It’s finally turned cooler and has therefore brought in hat weather.  My Indiana Jones hat that I had for cub scout leadership has, over the years, weathered from its cool “Loden” color to a worn gray color.  It had been many miles in the sun, wind, and rain, and had given up the hat ghost. That in itself wouldn’t be so bad except that the whole thing became floppy.  It morphed from Indiana Jones to Festus Hillbilly and had to be retired.  I used to look like I might be carrying a bullwhip.  In the end, I looked like I might be carrying a corncob pipe.  Fortunately I happened upon a replacement.  Hat that is.

My brother-in-law found himself with a free afternoon recently and dragged me with him to The Bass ProShop.  It’s a pretty interesting place except that he just wants to go stare at boats.  Boats are OK too but he stares way too long.  He’s got that stare that makes me think he would cross the line into crime to get his hands on one.  I don’t want to be around him when that happens.  I can imagine the guys in security watching the monitors and saying “Hey, look at this guy.  He’s been there a long time don’t you think?”

Anyway, while he was doing this, I wandered over to the “apparel” and discovered that they sold hats.

I looked all around and found one just like the old cubscout leader hat without the chin strap.  Well, I bought it straight away but that was in August so it’s been awaiting the proper weather.  Saturday dawned cool and clear and we had to attend the marching band competition Saturday night at Union High School stadium so I had my first wearing opportunity.

I have that fashion-blindness that has haunted me all my days; I’m just lucky to have women in my family who care enough to say “no” whenever I cross the line.  I donned the hat as we got out of the car and nobody said “No”.  I actually checked; saying “what do you think?” Mel didn’t care and Erin gave it the thumbs up.  In fact the friend she brought with her even offered the comment that it looked cool.  That’s a teenaged girl talking so that carries weight in my book.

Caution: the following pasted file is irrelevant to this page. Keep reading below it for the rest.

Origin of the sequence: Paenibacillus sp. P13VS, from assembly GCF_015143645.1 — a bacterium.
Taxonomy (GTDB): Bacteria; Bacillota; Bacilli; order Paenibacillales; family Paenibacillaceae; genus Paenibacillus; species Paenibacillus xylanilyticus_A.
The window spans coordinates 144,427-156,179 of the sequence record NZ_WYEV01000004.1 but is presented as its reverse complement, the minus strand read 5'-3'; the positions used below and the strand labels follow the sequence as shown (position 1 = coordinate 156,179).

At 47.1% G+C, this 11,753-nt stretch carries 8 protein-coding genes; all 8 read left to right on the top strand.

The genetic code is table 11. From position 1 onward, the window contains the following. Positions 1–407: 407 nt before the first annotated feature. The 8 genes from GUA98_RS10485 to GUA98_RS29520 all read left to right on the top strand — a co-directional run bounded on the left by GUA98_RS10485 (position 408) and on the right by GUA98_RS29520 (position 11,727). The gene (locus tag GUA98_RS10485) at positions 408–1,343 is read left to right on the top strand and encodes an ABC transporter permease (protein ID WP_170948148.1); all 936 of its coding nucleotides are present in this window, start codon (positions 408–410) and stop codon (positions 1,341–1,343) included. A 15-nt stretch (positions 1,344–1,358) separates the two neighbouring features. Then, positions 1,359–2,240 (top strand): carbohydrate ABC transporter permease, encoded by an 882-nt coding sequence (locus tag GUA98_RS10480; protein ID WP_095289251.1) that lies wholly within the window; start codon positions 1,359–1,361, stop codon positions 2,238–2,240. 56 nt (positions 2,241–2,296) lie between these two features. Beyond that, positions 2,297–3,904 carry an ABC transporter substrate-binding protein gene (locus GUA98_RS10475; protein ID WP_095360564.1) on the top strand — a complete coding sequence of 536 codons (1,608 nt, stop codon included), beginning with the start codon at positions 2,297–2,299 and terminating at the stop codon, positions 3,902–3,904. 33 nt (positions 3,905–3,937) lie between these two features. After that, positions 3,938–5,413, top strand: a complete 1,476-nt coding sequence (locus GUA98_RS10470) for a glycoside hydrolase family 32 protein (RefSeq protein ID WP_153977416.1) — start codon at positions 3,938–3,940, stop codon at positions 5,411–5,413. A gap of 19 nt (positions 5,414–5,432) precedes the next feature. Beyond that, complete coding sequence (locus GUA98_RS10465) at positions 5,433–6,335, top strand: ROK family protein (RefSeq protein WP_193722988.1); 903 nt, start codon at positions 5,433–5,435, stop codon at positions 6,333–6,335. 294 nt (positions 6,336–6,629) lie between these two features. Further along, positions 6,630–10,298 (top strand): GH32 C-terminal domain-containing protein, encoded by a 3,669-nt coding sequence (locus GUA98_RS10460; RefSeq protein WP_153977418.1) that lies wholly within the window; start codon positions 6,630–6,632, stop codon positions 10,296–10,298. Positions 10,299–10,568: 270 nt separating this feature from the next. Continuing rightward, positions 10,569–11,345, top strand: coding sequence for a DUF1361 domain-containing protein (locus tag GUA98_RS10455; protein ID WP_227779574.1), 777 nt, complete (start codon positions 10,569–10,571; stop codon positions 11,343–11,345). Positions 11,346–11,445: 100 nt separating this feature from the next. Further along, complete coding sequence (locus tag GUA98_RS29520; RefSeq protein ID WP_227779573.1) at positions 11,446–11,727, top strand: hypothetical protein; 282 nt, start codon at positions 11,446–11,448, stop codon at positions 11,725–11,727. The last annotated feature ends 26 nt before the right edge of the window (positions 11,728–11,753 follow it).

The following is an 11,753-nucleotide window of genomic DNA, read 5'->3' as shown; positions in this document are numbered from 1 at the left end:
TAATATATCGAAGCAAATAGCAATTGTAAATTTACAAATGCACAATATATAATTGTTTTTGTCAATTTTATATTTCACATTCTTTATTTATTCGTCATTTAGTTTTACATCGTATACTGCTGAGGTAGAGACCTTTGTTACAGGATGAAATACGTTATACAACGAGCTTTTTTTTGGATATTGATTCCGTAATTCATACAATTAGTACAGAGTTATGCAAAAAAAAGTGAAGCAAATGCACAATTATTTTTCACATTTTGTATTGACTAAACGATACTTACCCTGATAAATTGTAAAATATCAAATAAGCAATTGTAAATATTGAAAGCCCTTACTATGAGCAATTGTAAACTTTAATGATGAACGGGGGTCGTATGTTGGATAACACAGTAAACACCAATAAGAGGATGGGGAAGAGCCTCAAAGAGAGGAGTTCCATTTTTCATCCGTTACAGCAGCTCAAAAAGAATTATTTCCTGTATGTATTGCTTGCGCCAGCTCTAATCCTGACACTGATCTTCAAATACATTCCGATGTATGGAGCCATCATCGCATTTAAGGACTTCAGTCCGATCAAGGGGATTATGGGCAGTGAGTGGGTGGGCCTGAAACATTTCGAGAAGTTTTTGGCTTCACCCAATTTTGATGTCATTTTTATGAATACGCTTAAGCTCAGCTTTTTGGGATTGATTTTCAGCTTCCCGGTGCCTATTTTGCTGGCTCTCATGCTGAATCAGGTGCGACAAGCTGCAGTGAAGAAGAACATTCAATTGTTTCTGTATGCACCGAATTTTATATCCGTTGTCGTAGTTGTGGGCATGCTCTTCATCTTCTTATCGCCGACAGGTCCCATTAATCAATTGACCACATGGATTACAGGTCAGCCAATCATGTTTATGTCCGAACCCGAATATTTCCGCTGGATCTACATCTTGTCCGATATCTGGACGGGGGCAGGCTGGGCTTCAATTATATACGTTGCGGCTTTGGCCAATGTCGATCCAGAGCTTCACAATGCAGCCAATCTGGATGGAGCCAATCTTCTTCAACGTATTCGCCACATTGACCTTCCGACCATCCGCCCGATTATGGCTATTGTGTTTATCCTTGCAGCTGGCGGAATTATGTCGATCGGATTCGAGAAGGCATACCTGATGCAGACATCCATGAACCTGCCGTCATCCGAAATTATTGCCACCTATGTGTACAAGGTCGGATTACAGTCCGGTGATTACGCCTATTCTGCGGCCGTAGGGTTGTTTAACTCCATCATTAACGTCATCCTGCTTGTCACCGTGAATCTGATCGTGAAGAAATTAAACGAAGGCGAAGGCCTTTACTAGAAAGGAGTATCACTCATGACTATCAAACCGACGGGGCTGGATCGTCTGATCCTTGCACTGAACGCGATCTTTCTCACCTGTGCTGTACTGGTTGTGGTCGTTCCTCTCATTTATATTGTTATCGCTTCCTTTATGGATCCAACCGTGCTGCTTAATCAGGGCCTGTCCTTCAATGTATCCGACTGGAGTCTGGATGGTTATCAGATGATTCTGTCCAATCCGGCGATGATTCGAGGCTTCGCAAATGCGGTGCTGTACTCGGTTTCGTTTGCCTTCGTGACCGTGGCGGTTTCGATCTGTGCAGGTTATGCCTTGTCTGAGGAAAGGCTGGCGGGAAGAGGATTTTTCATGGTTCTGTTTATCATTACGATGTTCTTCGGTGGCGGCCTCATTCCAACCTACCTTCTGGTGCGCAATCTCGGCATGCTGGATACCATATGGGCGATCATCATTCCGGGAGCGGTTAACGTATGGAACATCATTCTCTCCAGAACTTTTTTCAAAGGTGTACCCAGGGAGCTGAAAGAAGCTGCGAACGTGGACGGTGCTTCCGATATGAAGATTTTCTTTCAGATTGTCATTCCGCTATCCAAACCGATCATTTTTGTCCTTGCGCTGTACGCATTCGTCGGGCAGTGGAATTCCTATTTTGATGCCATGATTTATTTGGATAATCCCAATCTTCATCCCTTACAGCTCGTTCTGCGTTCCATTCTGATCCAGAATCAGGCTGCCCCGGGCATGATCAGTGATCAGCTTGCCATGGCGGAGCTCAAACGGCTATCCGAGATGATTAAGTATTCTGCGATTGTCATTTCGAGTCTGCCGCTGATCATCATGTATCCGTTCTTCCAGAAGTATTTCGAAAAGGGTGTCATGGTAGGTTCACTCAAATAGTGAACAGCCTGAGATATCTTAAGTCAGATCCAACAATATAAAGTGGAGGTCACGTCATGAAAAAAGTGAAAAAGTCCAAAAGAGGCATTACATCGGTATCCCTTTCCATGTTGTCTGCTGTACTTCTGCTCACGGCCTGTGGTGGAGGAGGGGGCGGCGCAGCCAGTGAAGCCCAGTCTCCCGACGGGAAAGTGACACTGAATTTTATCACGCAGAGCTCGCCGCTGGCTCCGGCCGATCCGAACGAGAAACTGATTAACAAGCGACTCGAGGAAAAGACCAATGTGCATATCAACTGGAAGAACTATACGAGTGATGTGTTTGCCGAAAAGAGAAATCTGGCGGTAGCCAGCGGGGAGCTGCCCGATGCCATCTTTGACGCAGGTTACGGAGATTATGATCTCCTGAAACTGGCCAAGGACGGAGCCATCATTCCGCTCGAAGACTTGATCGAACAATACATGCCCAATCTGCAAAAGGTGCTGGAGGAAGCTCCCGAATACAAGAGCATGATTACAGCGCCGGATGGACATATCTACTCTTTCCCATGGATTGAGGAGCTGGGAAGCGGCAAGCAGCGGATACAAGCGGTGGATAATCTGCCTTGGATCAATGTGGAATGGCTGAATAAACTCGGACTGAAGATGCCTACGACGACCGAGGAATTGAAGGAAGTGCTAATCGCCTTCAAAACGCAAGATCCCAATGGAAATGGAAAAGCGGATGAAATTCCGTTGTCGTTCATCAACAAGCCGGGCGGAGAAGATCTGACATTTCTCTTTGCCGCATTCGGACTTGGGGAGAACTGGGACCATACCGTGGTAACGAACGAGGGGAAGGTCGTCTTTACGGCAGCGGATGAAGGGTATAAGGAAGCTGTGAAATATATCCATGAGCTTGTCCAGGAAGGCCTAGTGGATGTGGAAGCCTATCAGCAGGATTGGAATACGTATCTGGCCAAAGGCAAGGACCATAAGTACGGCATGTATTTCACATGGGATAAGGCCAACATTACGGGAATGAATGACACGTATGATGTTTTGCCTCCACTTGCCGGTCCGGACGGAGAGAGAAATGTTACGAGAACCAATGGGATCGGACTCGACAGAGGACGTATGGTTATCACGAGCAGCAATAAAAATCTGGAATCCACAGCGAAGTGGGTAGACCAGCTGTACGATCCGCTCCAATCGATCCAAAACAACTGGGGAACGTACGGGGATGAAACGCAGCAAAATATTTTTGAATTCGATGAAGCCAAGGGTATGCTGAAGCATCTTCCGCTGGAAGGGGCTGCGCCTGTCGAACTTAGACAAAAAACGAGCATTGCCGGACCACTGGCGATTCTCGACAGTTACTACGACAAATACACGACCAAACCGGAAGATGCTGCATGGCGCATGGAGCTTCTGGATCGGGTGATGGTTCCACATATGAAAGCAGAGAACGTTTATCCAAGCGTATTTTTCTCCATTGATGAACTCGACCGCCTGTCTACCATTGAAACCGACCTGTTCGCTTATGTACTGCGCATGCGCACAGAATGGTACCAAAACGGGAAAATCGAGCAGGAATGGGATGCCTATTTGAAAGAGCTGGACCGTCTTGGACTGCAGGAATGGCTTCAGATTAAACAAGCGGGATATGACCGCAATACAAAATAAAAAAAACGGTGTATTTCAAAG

The competition went on all day but we waited until the finals competition started before we got there.  That way we only had to sit and watch for four hours instead of all day.  These things are a pretty good value in terms of dollar per hour but only if you like to watch high school bands march and play.  One hour is about my limit.  Still, Evan has had a rough few weeks with all his schoolwork and obligations so we decided to go watch and be supportive.

The Pride gave their usual exemplary show.  They typically perform last and I always end up thinking that all the other bands are pretty good and then the Pride comes on and blows them all out of the water.  Their shows are in a category by themselves.  I have many gripes about The Pride and how much time and money it takes but I cannot deny the excellence of their show.  They won everything; first place and all the category prizes.

After the show, we went down onto the field to catch up with Evan and congratulate him.  He even commented on my hat – asking if he could wear it sometime.  Score!   Apparently it is customary for the winning band to form a concert arc and play an encore.  This they did without shooing away the parents and friends and so I found myself in the awkward position of standing on the field right next to a large performing band complete with flag-flapping color guard.  I was not alone and it was apparently no big deal.  There were hundreds of us standing down there.

It was pretty fun although it was getting pretty chilly by the time we headed to the car.   The hat doesn’t warm up my legs after all.

It was a late night for all of us so we slept in on Sunday morning.  Evan had gotten in way late Friday night and I had supported a missile launch most of Friday night (coming home at about 4:00 am) so we were all in need of some sleep catch-up.  Evan had to spend the day working on college applications, essays for same, and various other give-me-money-for-college projects. It was a weekend that has become typical for us.